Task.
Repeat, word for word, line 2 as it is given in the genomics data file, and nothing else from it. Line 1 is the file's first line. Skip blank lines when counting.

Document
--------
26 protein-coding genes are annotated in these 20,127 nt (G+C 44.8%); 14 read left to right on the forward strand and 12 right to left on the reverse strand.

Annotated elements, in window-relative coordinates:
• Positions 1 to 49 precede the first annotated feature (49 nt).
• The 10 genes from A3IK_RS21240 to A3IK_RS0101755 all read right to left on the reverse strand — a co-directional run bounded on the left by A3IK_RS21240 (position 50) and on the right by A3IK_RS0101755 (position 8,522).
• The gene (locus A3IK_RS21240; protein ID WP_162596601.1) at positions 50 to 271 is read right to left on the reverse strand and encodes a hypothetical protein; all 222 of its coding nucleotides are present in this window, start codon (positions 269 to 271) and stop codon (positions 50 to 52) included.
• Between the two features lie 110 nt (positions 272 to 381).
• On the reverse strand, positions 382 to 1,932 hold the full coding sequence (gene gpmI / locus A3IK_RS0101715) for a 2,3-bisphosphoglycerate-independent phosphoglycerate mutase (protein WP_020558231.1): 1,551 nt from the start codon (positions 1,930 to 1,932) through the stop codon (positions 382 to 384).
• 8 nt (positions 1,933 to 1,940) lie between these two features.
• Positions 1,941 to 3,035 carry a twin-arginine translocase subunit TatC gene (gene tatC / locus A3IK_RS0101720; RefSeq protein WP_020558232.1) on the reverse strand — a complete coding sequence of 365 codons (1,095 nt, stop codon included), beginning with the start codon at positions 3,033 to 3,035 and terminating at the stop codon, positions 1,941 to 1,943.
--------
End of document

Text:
Annotated elements, in window-relative coordinates: